-Displays the .db tables
-Example: “Response Table”: has website URL and Date/Time Stamp in GMT

-Drop the Cache.db on Filejuicer and it will parse the data out
-Images, HTML, TXT, etc.

Incident Response/Trusted Utilities:
-Often times, whenever out on scene, it is an unknown environment
-Must consider all machines to be unknown and applications possibly  
-Best way to prepare is to have our own trusted utilities disk
-Recommend a flash drive, minimum 4 GB to use
-If PowerPC: recommend Firewire, if Intel: recommend USB

Trusted Utilities Drive:

1. Disk Initialization (formatting for you Microsofties): Use Disk Utility
    to initialize the drive and wipe it prior to placing tools on it.
2. Put on utilities: i.e. Terminal, System Profiler, etc.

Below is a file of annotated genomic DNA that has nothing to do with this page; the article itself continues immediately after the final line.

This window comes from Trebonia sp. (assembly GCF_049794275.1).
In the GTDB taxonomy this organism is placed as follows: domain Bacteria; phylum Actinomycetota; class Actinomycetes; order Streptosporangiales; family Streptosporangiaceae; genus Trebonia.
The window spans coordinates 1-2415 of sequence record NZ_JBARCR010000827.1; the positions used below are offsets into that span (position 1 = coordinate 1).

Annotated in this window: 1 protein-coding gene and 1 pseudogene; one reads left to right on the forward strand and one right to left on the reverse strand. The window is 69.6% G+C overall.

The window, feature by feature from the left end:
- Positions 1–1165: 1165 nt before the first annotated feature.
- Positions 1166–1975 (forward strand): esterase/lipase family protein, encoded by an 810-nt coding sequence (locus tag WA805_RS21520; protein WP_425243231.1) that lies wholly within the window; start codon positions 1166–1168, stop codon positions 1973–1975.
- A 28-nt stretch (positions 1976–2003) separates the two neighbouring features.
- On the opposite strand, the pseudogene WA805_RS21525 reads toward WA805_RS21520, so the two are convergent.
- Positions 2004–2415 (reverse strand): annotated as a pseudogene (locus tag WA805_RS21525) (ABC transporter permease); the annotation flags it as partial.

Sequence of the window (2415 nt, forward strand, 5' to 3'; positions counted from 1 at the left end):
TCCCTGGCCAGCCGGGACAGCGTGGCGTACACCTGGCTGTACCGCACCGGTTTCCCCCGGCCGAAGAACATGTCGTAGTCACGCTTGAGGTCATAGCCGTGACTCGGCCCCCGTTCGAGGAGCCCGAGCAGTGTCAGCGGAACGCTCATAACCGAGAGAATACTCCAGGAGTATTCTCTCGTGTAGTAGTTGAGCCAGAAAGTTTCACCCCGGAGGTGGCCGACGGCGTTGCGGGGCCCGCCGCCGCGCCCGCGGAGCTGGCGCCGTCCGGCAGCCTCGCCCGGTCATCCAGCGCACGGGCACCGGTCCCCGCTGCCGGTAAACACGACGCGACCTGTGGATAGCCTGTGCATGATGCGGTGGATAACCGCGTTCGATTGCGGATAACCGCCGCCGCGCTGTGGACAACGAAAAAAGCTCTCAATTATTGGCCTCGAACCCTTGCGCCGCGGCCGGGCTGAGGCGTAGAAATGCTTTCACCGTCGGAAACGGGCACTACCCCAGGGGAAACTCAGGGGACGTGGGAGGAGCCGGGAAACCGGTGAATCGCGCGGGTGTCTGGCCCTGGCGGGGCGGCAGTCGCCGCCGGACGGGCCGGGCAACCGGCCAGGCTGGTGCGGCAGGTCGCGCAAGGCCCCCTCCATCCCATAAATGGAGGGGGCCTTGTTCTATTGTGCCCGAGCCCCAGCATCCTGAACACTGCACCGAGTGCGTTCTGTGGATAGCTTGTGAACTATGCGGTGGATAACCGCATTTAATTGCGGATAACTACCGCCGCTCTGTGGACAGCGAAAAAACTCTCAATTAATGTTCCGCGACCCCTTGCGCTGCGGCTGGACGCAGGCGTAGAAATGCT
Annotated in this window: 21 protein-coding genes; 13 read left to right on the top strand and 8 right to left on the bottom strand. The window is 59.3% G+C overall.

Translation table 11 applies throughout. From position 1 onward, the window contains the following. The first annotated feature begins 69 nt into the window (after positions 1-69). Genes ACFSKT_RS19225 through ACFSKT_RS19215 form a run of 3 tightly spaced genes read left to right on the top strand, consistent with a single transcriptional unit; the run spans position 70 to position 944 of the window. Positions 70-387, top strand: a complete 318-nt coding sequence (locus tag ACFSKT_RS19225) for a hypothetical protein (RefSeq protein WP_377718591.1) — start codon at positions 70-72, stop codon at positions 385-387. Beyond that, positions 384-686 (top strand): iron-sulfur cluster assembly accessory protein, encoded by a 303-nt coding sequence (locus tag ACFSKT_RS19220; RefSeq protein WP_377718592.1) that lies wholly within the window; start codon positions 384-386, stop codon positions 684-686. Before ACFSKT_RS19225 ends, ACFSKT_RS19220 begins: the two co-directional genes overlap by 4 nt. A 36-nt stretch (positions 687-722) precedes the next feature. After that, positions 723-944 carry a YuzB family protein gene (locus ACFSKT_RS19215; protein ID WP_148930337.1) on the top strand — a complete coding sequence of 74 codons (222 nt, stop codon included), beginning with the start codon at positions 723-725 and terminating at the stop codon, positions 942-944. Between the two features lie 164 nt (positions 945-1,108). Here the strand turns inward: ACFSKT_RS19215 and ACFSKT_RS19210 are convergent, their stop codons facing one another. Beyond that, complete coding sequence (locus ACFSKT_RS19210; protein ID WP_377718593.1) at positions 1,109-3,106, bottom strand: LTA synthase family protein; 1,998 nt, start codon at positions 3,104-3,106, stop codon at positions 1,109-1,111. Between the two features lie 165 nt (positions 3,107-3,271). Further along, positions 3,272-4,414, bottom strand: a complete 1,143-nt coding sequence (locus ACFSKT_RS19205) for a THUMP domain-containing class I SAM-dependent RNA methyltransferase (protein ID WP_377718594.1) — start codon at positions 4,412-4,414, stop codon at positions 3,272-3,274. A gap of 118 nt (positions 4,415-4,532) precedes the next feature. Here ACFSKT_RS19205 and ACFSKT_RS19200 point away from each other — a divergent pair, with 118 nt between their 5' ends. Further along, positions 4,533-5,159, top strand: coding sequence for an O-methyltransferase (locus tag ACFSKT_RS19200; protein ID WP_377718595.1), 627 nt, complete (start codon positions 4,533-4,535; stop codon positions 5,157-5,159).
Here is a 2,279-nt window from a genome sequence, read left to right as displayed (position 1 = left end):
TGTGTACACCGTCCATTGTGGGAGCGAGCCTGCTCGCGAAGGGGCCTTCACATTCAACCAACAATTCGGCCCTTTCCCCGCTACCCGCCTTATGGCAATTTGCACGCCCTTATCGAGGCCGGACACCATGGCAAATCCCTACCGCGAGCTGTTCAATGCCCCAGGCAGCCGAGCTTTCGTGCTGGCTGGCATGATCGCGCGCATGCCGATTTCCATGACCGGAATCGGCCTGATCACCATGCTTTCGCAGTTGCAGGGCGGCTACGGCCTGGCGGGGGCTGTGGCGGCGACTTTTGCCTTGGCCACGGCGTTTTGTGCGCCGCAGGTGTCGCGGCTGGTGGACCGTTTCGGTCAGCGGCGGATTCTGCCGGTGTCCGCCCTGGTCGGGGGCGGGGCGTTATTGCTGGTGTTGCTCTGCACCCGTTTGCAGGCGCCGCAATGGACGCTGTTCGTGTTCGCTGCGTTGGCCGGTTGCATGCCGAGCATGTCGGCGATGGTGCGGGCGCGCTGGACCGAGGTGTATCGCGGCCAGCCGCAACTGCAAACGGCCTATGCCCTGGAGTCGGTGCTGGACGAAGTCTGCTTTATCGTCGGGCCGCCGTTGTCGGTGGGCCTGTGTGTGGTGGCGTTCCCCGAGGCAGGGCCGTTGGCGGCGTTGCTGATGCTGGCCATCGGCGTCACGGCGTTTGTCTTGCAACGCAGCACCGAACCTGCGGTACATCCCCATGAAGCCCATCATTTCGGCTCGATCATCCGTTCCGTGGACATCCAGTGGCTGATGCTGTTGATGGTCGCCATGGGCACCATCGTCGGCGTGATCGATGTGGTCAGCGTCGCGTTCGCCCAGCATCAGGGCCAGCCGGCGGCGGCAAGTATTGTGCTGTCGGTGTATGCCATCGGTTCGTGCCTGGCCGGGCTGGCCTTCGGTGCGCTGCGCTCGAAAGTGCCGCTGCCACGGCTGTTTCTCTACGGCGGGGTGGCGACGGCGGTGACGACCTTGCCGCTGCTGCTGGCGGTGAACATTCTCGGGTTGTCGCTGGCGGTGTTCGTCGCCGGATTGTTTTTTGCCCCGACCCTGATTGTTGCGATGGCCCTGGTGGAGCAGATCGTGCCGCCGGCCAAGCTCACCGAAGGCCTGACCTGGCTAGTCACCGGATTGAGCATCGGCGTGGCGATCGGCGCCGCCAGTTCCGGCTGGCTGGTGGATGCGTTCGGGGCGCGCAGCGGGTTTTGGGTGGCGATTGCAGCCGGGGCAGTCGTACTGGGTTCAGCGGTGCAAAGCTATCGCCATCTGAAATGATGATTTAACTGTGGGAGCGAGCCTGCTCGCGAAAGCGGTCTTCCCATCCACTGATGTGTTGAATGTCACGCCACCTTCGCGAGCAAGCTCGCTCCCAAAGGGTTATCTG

3. Rule of thumb: Command Line Tools/GUI Tools/Evidence Collection.
4. Name the Volume/Disk something you will recognize i.e.
    “RyansTrusted Utilities" This eliminates confusion on Suspectʼs
5. Run Trusted Utilities: Date, System Profiler and export information to
   Evidence Collection.
6. Keep record of the commands run for later review and reporting, i.e.
    use PDF printout from Mac builtin utilities.
7. Remember to direct your path to the Trusted Utilities Disk as you are
    never sure what the suspect has done to their machine. Control your 

PList(s) of the Week(PLOW):

Address Book:

-This PList originates information entered at Registration
-Can contain: First Name, Last Name, Local Phone #, Street Address 1     
  and 2, City, State, Zip, Area Code, Local Phone#, Company, Existing  
  email address

-Covers the settings for the address book entries
-Print Dialog Setting

-Unique User ID # for each “address book entry”
-File saved as “UUID/ABPerson.abcdp
-Viewable with Plist Editor or by copying out and dropping in  

UUID matches the Metadata UUID
-This is the image that represents the corresponding address book entry